cgimodel: CGI Programming Made Easy with Python

Always look on the bright side of life and at a method for debugging CGI programs on the command line.
The cgidisp Module

The other module,, is the one in which you have to modify or insert an instance to the class Dispatcher for your application using one argument, namely parDict. For example, under class Dispatcher, if you define a method like

def cmd_myHello(self,parDict):
print "<H1>Hello</H1>"

then this function is immediately available to the outside world. You can call it on the command line this way: -fun myHello
with URL (GET method)
and with HTML forms as
<FORM METHOD="post" ACTION="/cgi-bin/>
<INPUT TYPE=hidden name=fun value=myHello>
It's that easy!

The dispatch method under the class Dispatcher is called from with one argument. This argument is the name of the function to be executed. Here is the interesting part. After prefixing the function name with the “cmd_” string, the dispatch method checks to see if such a function is available with hassattr. The Dispatcher maps the command to the function and executes it. This way, you do not have to use a lookup table to keep track of available functions. The additional overhead of adding a new command to the new function is not there; you just have to write the function and call it through the command line. The functionality is already there. This kind of pattern is possible with Python, since it is a highly dynamic language.

Please note that when calling the method, we are not using the prefix cmd_ of the method. This is explained later.

The main section of the Dispatcher class contains the following:

class Dispatcher:
   def __init__(self):
      self.debug = None
   def dispatch(self, command,args=None):
      mname = 'cmd_' + command
      if hasattr(self, mname):
      method = getattr(self, mname)
         if not args:
            return method()
            return method(args)
         print "<PRE>" self.error(command)<\n>
         print "</PRE>"
   def cmd_Hello(self,parDict):
      print " Hello World !"
   def cmd_ShowDict(self):
      print "<PRE></H1>Debug Info:</H1><HR>"
      for k,v in parDict.items():
            print "%-30s :  %s " %(k,v)
      print "</PRE>"
   def error(self,s):
      print " #<B>Error<B>: <BB>Function ( %s ) not available\n " %s

All your parameters are available in the parDict dictionary whether they are input from URL, FORM or command line—there is no difference. You can check for their existence in this way:

if parDict['param']:
   print " yes ", parDict['param']
   print " No "
The None object is returned when there is no parameter, i.e., when you try to access an unspecified parameter.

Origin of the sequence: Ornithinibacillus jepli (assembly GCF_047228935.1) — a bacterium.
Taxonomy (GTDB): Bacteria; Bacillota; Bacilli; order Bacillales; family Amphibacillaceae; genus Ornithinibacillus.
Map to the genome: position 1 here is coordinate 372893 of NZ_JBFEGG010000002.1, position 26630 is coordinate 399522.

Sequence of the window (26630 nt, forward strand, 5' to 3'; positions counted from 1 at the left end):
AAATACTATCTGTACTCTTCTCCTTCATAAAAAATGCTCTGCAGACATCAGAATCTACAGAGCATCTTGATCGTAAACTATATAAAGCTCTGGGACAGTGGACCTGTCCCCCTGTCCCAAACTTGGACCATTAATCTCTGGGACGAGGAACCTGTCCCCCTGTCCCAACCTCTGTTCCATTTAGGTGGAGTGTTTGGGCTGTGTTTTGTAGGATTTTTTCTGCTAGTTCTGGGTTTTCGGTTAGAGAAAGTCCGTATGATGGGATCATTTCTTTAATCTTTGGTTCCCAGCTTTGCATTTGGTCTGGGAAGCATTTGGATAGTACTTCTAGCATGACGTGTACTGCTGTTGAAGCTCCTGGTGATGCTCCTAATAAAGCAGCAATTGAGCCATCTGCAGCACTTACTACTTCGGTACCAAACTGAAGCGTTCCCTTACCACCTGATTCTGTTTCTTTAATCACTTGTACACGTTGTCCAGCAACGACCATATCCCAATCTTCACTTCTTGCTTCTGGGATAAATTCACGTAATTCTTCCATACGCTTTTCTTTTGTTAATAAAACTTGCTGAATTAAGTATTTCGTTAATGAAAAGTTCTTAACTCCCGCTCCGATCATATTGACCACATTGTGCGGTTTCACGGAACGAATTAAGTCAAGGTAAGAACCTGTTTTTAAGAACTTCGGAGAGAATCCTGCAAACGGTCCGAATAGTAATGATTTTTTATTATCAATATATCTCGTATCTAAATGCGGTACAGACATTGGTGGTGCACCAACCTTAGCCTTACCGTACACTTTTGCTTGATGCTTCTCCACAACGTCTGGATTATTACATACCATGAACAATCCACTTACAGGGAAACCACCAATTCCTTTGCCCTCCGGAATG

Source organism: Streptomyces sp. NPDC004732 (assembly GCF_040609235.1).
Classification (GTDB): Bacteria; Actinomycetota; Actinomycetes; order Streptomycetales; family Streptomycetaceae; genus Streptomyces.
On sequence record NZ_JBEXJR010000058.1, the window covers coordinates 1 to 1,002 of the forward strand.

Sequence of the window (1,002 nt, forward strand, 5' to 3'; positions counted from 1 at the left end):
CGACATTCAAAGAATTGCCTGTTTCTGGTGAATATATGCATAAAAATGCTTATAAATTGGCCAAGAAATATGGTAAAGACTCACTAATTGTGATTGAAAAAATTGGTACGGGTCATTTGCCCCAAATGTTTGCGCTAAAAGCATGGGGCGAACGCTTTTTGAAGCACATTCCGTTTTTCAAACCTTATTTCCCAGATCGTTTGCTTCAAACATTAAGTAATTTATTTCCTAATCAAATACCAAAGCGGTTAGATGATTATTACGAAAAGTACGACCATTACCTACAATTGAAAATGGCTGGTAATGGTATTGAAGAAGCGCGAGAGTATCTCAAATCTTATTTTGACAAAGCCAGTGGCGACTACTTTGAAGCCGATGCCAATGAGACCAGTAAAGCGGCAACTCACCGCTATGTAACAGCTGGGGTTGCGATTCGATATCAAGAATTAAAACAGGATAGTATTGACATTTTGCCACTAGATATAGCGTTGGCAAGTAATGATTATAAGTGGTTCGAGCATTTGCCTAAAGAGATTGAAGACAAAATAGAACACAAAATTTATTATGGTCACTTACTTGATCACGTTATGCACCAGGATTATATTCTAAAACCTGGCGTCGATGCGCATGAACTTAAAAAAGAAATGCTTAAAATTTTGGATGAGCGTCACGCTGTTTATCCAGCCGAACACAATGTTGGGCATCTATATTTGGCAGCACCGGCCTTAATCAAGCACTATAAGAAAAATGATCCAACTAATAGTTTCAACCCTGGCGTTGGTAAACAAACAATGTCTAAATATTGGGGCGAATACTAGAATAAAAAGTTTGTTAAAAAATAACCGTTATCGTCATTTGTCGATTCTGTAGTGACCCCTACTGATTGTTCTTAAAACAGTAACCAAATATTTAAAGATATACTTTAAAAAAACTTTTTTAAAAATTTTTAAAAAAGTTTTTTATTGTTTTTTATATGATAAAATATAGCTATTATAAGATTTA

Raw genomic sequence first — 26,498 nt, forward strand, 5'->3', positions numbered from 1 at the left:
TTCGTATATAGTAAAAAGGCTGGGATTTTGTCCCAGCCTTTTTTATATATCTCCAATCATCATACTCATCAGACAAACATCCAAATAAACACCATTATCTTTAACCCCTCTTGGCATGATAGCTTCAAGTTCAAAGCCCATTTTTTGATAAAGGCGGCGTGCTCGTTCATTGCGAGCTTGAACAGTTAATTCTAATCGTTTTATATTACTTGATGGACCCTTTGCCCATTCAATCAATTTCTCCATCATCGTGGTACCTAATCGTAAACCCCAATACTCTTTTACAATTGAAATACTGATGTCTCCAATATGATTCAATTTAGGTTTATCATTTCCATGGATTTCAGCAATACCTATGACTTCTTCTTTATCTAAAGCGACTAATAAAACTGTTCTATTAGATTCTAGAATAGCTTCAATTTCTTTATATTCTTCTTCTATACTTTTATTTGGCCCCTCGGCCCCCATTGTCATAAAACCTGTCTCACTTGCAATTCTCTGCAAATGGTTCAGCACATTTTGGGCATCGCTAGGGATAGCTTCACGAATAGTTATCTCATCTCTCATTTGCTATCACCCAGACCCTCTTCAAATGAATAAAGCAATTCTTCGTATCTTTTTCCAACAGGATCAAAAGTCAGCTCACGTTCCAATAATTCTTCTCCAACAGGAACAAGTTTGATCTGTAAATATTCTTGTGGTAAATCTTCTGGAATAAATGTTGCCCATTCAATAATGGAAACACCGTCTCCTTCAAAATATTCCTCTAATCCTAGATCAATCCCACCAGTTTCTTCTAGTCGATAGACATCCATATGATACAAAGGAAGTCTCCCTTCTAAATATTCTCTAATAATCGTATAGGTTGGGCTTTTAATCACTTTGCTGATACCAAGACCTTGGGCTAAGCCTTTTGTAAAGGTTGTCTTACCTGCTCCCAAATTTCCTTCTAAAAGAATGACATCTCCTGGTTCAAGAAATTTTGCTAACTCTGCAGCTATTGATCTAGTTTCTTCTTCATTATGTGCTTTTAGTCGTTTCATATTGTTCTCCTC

The instances inside the class Dispatcher are of two types: those that are prefixed by the “cmd_” string are qualified for calling from outside; internal instances are not visible outside. For example, the error instance cannot be called from CGI, but the instances cmd_Hello and cmd_ShowDict can be called. This convention is made to differentiate between the instances that are for internal (used inside the class Dispatcher) and external (by cgimodel/cgidisp) use.

So, add a “cmd_” prefix to the instances you want to use with CGI. For example, cmd_TopPage can be called with -fun TopPage

on the command line and
will be the corresponding URL. The -fun is mandatory. This way, you can indicate which function you want to call. Obviously, you can have as many functions as you want, and they are CGI-ready. This is the exact requirement of larger CGI projects.

A couple of functions come with the module for free. The function DisplayFile displays colorized Python source code on the Web. This one relies on the module, available with the standard Python distribution. -fun DisplayFile -fileName

URL equivalent:
Note the name=value and the & to separate the name,value pairs—the traditional method of specification for CGI.

The method cmd_ShowDict shows all dictionary items in the parDict dictionary and is useful for checking whether you have supplied the correct parameters.



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Anonymous's picture
Phospho.ELM: a database of phosphorylation sites—update 2008
Francesca Diella, Cathryn M. Gould, Claudia Chica, Allegra Via, and  Toby J. Gibson
Nucleic Acids Res. . 2008 January; 36(Database issue): D240–D244. Published online 2008 January. doi: 10.1093/nar/gkm772.
PMCID: PMC2238828

 Phospho.ELM: A database of experimentally verified phosphorylation sites in eukaryotic proteins
Francesca Diella, Scott Cameron, Christine Gemünd, Rune Linding, Allegra Via, Bernhard Kuster, Thomas Sicheritz-Pontén, Nikolaj Blom, and  Toby J Gibson
BMC Bioinformatics. . 2004; 5: 79. Published online 2004 June 22. doi: 10.1186/1471-2105-5-79.
PMCID: PMC449700

 SIRW: a web server for the Simple Indexing and Retrieval System that combines sequence motif searches with keyword searches
Chenna Ramu
Nucleic Acids Res. . 2003 July 1; 31(13): 3771–3774. 
PMCID: PMC168953

 ELM server: a new resource for investigating short functional sites in modular eukaryotic proteins
Pål Puntervoll, Rune Linding,,
Nucleic Acids Res. . 2003 July 1; 31(13): 3625–3630. 
PMCID: PMC168952

Gene2EST: a BLAST2 server for searching expressed sequence tag (EST) databases with eukaryotic gene-sized queries
Christine Gemünd, Chenna Ramu, Brigitte Altenberg-Greulich, and  Toby
 J. Gibson
Nucleic Acids Res. . 2001 March 15; 29(6): 1272–1277. 

The points is it solves the

Anonymous's picture

The points is it solves the problem of debugging cgi's,
since you can do it on the command line. But isn't
that unix/linux specific ? Will it work for windows?


Re: cgimodel: CGI Programming Made Easy with Python

Anonymous's picture

The author has done a very good job of designing a fantastic framework for cgi's. I am now writing cgi's with python!


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